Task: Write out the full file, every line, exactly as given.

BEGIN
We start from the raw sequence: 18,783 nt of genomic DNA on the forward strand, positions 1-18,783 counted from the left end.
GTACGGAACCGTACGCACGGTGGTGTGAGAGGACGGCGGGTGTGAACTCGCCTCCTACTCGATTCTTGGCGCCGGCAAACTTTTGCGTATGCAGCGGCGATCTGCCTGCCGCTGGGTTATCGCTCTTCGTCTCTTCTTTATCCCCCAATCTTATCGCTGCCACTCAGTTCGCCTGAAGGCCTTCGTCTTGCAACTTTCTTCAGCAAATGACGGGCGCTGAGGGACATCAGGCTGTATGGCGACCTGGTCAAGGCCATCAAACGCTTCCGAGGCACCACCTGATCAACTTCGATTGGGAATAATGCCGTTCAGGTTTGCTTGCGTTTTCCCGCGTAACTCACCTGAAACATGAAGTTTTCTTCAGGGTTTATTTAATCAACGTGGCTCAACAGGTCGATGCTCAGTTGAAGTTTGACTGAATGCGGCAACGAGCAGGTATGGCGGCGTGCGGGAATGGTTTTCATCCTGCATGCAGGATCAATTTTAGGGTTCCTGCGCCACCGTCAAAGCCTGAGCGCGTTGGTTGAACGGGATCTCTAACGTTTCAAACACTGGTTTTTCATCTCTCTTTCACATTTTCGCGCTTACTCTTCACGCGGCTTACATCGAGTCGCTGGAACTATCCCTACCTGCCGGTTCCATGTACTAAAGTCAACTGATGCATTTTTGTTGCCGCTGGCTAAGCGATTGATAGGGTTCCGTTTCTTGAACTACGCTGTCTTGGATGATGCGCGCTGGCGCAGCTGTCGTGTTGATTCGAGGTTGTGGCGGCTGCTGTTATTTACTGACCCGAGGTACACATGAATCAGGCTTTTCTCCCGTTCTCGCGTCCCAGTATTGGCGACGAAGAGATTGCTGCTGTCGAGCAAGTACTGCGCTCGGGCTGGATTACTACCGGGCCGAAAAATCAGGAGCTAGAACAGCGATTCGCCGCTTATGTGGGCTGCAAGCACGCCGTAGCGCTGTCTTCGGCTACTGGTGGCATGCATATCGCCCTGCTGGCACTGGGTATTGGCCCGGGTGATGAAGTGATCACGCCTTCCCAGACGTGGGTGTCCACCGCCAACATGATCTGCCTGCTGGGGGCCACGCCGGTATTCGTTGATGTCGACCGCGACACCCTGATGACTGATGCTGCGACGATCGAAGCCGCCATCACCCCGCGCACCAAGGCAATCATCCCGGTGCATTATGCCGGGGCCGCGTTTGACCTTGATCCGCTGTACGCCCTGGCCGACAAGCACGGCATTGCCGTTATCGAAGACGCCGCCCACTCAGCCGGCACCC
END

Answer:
We start from the raw sequence: 18,783 nt of genomic DNA on the forward strand, positions 1-18,783 counted from the left end.
GTACGGAACCGTACGCACGGTGGTGTGAGAGGACGGCGGGTGTGAACTCGCCTCCTACTCGATTCTTGGCGCCGGCAAACTTTTGCGTATGCAGCGGCGATCTGCCTGCCGCTGGGTTATCGCTCTTCGTCTCTTCTTTATCCCCCAATCTTATCGCTGCCACTCAGTTCGCCTGAAGGCCTTCGTCTTGCAACTTTCTTCAGCAAATGACGGGCGCTGAGGGACATCAGGCTGTATGGCGACCTGGTCAAGGCCATCAAACGCTTCCGAGGCACCACCTGATCAACTTCGATTGGGAATAATGCCGTTCAGGTTTGCTTGCGTTTTCCCGCGTAACTCACCTGAAACATGAAGTTTTCTTCAGGGTTTATTTAATCAACGTGGCTCAACAGGTCGATGCTCAGTTGAAGTTTGACTGAATGCGGCAACGAGCAGGTATGGCGGCGTGCGGGAATGGTTTTCATCCTGCATGCAGGATCAATTTTAGGGTTCCTGCGCCACCGTCAAAGCCTGAGCGCGTTGGTTGAACGGGATCTCTAACGTTTCAAACACTGGTTTTTCATCTCTCTTTCACATTTTCGCGCTTACTCTTCACGCGGCTTACATCGAGTCGCTGGAACTATCCCTACCTGCCGGTTCCATGTACTAAAGTCAACTGATGCATTTTTGTTGCCGCTGGCTAAGCGATTGATAGGGTTCCGTTTCTTGAACTACGCTGTCTTGGATGATGCGCGCTGGCGCAGCTGTCGTGTTGATTCGAGGTTGTGGCGGCTGCTGTTATTTACTGACCCGAGGTACACATGAATCAGGCTTTTCTCCCGTTCTCGCGTCCCAGTATTGGCGACGAAGAGATTGCTGCTGTCGAGCAAGTACTGCGCTCGGGCTGGATTACTACCGGGCCGAAAAATCAGGAGCTAGAACAGCGATTCGCCGCTTATGTGGGCTGCAAGCACGCCGTAGCGCTGTCTTCGGCTACTGGTGGCATGCATATCGCCCTGCTGGCACTGGGTATTGGCCCGGGTGATGAAGTGATCACGCCTTCCCAGACGTGGGTGTCCACCGCCAACATGATCTGCCTGCTGGGGGCCACGCCGGTATTCGTTGATGTCGACCGCGACACCCTGATGACTGATGCTGCGACGATCGAAGCCGCCATCACCCCGCGCACCAAGGCAATCATCCCGGTGCATTATGCCGGGGCCGCGTTTGACCTTGATCCGCTGTACGCCCTGGCCGACAAGCACGGCATTGCCGTTATCGAAGACGCCGCCCACTCAGCCGGCACCC